Thus, the section allows "any person" to share in the penalties collectible by the sovereign State of Washington for violations of the initiative as prescribed by section 39 (1) (c) which subjects "Any person who violates any of the provisions of this act . . . to a civil penalty of not more than ten thousand dollars for each such violation" and 39 (1) (d) which renders liable "Any person who fails to file a properly completed statement or report within the time required by this act . . . to a civil penalty of ten dollars per day for each day each such delinquency continues."
In construing section 40, the first question which arises is whether the powers it purports to accord the Attorney General and the prosecuting attorneys of the state are similarly vested in any person maintaining the private action in the name of the state under section 40(4). Section 40(2) purports to give the Attorney General of the state and the prosecuting authorities of the political subdivisions of the state powers not yet accorded those officials elsewhere, i.e., the powers to summon individuals before them and order them to answer under oath. The initiative thus says that the Attorney General and prosecuting attorneys may require persons reasonably believed to have information concerning the activities of any individuals covered by the act to appear at a designated time and place and to give information under oath and "to produce all accounts, bills, receipts, books, papers, and documents which may be relevant or material to any investigation authorized under this act." Section 40(3) says that the Attorney General and the prosecuting authorities of any of the state's political subdivisions may do this merely by issuing and delivering an order "setting forth the time when and the place where attendance is required," and that "[s]uch order shall have the same force and effect as a subpoena, shall be effective state-wide, and . .. may be enforced by any superior court judge in the county where the person receiving it resides . . . in the same manner as though the order were a subpoena." Powers heretofore thought to rest only in the judiciary, i.e., the power to compel one to submit to examination under oath, is thus sought to be vested in the prosecuting attorneys and the Attorney General of the state.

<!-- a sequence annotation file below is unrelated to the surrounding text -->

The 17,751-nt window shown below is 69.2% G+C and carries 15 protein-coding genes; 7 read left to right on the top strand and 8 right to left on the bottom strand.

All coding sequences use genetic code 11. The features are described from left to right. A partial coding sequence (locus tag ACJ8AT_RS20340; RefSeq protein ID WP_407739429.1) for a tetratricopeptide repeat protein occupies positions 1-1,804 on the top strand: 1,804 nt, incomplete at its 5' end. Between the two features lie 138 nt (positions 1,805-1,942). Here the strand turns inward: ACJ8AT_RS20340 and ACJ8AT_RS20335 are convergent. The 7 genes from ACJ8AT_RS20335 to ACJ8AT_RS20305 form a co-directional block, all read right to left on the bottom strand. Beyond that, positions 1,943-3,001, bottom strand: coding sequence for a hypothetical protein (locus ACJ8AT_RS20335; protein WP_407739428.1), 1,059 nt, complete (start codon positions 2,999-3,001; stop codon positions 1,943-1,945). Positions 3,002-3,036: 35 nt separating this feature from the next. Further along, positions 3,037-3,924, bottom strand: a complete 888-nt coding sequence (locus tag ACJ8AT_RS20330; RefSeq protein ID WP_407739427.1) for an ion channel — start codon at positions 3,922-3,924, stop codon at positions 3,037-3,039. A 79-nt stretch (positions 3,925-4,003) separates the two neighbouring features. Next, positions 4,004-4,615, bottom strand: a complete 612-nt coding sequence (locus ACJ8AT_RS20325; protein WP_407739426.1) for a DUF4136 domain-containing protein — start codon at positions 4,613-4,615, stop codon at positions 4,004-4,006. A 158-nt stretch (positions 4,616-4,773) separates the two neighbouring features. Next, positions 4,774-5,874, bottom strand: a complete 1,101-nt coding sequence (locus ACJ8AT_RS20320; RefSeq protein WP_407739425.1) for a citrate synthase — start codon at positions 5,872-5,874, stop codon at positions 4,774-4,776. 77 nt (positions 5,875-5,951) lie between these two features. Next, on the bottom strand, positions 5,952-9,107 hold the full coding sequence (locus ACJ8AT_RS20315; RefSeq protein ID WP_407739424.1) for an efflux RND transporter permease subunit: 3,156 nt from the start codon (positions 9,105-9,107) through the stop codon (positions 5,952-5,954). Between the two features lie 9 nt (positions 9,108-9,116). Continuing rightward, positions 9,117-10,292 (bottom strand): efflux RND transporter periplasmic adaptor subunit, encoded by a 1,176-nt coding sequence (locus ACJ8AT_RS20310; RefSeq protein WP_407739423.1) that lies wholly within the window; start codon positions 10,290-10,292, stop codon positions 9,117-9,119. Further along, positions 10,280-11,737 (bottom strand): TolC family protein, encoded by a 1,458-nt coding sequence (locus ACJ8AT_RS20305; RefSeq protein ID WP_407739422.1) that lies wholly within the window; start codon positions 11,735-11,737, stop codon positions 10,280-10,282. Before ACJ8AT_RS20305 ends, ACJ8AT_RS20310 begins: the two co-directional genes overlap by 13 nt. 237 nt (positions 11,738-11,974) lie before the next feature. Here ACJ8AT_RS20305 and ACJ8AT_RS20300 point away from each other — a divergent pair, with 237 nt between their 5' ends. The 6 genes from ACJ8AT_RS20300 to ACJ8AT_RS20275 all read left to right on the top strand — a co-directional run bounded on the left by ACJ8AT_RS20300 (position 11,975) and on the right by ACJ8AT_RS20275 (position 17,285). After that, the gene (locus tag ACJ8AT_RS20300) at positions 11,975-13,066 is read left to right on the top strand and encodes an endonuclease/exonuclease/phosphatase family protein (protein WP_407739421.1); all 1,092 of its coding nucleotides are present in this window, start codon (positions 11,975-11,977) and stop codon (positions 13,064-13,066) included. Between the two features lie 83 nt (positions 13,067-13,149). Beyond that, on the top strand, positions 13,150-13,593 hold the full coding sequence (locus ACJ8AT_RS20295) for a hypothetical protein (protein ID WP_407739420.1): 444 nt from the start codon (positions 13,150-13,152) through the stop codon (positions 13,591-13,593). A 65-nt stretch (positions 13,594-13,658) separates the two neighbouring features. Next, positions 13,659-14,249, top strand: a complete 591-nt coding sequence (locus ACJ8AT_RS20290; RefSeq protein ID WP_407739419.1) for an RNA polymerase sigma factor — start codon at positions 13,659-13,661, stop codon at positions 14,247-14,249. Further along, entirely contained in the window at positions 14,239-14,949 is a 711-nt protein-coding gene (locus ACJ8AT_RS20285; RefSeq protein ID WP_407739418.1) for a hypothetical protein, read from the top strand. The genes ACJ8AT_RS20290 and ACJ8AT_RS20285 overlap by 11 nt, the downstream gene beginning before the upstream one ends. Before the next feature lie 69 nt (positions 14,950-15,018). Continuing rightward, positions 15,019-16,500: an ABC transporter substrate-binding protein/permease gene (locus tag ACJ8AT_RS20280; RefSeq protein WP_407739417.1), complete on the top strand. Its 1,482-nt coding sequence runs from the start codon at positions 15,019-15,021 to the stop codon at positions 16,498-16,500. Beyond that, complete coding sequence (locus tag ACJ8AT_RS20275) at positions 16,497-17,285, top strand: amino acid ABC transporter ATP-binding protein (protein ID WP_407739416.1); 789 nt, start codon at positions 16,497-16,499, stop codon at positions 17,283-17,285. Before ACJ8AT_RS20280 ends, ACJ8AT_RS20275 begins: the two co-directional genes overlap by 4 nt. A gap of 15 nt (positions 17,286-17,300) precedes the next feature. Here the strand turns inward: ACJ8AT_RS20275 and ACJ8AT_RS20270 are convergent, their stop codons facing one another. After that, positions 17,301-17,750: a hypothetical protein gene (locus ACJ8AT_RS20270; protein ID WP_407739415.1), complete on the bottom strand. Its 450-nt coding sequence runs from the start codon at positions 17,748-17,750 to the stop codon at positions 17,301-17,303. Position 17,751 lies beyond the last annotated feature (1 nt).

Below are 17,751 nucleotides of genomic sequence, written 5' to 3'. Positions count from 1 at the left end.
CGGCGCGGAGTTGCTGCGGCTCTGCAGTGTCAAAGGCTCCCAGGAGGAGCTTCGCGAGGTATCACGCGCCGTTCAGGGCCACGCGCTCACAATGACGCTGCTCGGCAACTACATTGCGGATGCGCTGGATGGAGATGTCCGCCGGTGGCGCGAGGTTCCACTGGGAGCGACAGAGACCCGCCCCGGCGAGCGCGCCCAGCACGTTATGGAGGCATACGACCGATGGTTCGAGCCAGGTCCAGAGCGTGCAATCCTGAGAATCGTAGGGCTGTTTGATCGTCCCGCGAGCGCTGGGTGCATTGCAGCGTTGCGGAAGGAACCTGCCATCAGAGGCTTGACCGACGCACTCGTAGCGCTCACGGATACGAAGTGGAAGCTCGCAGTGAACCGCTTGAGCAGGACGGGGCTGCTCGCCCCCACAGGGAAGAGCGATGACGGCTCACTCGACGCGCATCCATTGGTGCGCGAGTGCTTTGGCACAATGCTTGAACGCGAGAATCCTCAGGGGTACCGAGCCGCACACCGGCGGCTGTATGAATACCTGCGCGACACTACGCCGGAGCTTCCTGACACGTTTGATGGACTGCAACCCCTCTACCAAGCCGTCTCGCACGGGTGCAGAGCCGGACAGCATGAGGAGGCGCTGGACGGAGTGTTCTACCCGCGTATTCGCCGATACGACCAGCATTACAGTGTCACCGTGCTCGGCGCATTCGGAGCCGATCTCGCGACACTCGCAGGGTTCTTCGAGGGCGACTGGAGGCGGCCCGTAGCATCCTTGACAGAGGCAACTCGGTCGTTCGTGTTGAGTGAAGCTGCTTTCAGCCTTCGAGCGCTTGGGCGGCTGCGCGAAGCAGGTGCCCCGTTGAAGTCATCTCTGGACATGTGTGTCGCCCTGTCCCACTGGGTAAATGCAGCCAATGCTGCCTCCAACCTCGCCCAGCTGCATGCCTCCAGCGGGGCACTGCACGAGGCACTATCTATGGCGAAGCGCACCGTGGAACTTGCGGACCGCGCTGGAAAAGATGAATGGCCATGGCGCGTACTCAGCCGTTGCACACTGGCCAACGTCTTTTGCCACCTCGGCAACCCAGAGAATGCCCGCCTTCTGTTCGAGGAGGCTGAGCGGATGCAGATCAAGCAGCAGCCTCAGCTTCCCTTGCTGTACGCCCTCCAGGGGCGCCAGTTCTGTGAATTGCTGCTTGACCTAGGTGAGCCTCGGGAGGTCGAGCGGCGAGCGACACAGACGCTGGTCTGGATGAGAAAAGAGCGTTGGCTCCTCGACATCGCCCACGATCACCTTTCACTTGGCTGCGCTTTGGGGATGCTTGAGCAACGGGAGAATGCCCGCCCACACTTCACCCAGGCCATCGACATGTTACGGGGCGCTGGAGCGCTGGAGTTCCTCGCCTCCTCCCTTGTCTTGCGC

Does this mean, in section 40 (4), that "Any person who has notified the attorney general" that he believes the act is being violated succeeds to the purported powers conferred upon the Attorney General and the prosecuting attorneys of the state when the Attorney General declines to maintain the action officially? If given a fair interpretation, the act is susceptible of such a construction; it purports to clothe any individual in the state who may choose to exercise them, with powers not only of an attorney general or prosecuting attorney but with those of a judge or a duly constituted grand jury. Although the power to compel the testimony under oath has not in this state thus far been vested by law in the Attorney General or the prosecuting attorneys but has been thought limited by the constitution to the courts and judicial officers, the initiative measure before us apparently purports to grant those very powers to private citizens.
Section 40 (4), I think, not only seeks to transfer a major judicial power to the executive branch but goes one degree further and seeks to vest it in individuals not elected by the people, that is, any person who wishes to maintain an action for his private benefit.
In establishing and perpetuating the government of the State of Washington, the people expressly reserved to themselves the power to elect their major public officers, including the judiciary, the Attorney General and the prosecuting attorneys. They have set up and have steadfastly maintained a system of government based on free elections. While the duties and powers of elective officials whose offices have been established by the constitution may be prescribed by the legislature or by the people through the initiative and referendum, it follows that their major functions cannot be destroyed or usurped by or transferred to nonelective offices or individuals short of amending the constitution.
The Attorney General and the prosecuting attorneys of the several counties who may have been granted extraordinary powers under section 40 of the act hold executive offices created by the constitution. They must be elected by the people. Const. art. 3, § 1, establishing the executive branch of government, states:
The executive department shall consist of a governor, lieutenant governor, secretary of state, treasurer, auditor, attorney general, superintendent of public instruction, and a commissioner of public lands, who shall be severally chosen by the qualified electors of the state at the same time and place of voting as for the members of the legislature.
Section 21 of article 3 provides, inter alia: